Vaporfly Time Trial

On Saturday, I ran the Spring Run Off 8K in a time that struck me as surprisingly fast. I took it relatively easy until the last 2km, but still finished with an average pace of 3:25/km, on a very hilly course, which is faster than I ran similar cross-country races in the fall. So either I’m fitter than I was in the fall, or I was just having a good day, or… it was the shoes.

Because, yes, I was wearing Nike Vaporfly 4%s.

I really debated whether I wanted to spend $330 on a pair of shoes. For a while, the scarcity of the mythical Vaporflies (can I pluralize you like that?) took care of the problem — I couldn’t find any, and if I was undecided about paying $330 in store, I was definitely not going to pay $500 or more on eBay.

In the months before the Scotia Half, my strength wavered a bit. I started following Black Toe, a local running shop, on Instagram to be able to see any announcements about impending arrivals of fresh stock. (To be perfectly honest, I created an Instagram account just to be able to do this.) Sometime in early October, they made the announcement, and I wasted several hours in line outside their store, only to realize they’d only had a couple of pairs in each size, and by the time my turn had come (I was about 8th in line) the 10.5s were all gone. I ran the Scotia Half in HyperSpeeds and my time was fine.

Still, knowing myself — knowing how obsessed I am with running, gear, and running gear — I knew in my heart of hearts that I would end up with Vaporflies at some point. Then there was the New York Times piece that suggested they really do make you 4% faster…. And Alex Hutchinson’s piece on how the magic might be in the foam… And I asked Alex one day if he really thought they worked, and though he wouldn’t really come out and say it, I could sort of see he thought they did…

Anyway, in February I was in the airport bound for a vacation in LA when I occurred to me to check the stock on Running Warehouse. Sure enough, they had them in stock. Knowing RW’s generous free return policy from my days living in San Diego, I ordered two pairs — a 10.5 and an 11. This way I could not only make sure I got the right size. I could also test whether they actually worked, and get my money back if they didn’t.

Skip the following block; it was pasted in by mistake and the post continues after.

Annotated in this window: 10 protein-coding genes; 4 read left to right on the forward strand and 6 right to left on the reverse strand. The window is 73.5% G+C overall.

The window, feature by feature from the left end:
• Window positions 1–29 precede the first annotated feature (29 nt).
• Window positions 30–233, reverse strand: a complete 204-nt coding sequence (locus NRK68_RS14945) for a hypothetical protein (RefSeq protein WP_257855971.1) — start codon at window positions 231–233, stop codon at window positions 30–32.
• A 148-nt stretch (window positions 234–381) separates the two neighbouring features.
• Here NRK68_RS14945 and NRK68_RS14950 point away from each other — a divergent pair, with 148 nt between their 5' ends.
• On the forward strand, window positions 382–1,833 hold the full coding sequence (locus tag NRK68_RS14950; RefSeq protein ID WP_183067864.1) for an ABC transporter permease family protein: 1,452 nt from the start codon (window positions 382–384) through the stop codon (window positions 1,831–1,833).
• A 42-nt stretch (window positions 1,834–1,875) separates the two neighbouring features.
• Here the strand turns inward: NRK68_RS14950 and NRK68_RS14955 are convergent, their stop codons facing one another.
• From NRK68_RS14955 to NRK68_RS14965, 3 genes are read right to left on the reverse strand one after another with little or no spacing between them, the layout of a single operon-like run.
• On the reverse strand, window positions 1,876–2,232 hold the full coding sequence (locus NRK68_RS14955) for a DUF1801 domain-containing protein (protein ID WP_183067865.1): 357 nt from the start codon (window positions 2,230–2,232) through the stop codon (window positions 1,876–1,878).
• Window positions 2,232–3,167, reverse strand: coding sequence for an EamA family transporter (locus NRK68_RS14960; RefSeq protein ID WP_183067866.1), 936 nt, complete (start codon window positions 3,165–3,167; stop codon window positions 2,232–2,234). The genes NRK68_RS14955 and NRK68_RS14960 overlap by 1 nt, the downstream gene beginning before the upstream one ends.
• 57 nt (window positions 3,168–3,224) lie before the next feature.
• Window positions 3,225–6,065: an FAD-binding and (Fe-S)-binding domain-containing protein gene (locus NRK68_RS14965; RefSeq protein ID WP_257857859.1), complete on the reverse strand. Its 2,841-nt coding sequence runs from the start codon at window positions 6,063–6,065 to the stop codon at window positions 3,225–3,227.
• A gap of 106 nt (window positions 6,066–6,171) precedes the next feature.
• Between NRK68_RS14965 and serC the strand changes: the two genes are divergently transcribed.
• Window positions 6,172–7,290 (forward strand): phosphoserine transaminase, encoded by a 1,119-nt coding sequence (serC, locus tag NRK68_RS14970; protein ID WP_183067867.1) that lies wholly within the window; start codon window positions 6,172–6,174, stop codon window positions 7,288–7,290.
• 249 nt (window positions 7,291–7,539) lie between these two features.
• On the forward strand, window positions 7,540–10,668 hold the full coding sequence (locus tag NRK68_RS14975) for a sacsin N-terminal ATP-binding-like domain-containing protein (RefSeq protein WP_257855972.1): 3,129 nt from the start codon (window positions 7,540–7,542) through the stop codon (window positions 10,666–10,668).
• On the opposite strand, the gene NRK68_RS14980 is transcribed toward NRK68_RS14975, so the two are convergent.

They arrived at my Airbnb a few days later, and my experiment began.

On the Monday, I did a 2 x 3.25km run around the Silver Lake Reservoir (one of my favourite places on earth) with 3 minutes rest, trying to pace it between my usual 5-10K pace. The route is a bit hilly, with 23m of elevation gain, so I was aiming for 3:30 pace. I ran it in my Hoka Cavus, which are light, fast trainers that I’d been using for pace runs for a few months. My times were 11:26 (3:31/km pace) and 11:16 (3:28/km pace), with respective 3km splits of 10:36 and 10:25.

On the Friday, I ran the same route, aiming for the same perceived effort. Conditions were one degree warmer and quite a bit windier. But subjectively, the conditions felt very similar. The difference was that I was wearing the Vaporflies. This time I ran the course in 11:13 (3:25/km) and 10:50 (3:18/km pace), with 3k splits of 10:20 and 9:58.

Comparing splits for the faster/final 3.25km loops around Silver Lake Reservoir.

That 10:50 is exactly 4% faster than the previous 11:16 fast lap.

My watch did show my heart rate as a bit higher on the Friday than Monday, so it might have just been a placebo — the fancy shoes made me push harder. But my optical heart rate monitor on my Garmin is pretty useless (I’ve since bought a chest strap), and I definitely felt equally tired at the end of each workout (in fact, I remember being a little more worn out on the Monday). Anyway, you’d think I’d feel a 26-second difference! That’s a lot.

My conclusion then was that the Vaporflies were probably the real deal. I kept the 10.5s, which fit me best, and returned the too-loose 11s. (If you currently run in Zoom Streak 6s and wonder if you need to size up, you don’t. Get the same size as the Zoom Streak 6s.)

After the Spring Run Off, I would again say they are probably the real deal. I don’t know how they work, but I’m pretty convinced they do. I’ll be jealously protecting my miles in them, using them only for road racing (but for all road racing — including the Fifth Avenue Mile in September!), hoping to get a good year or more of use out them.

They are ridiculously expensive shoes. But, ridiculously, they’re worth it.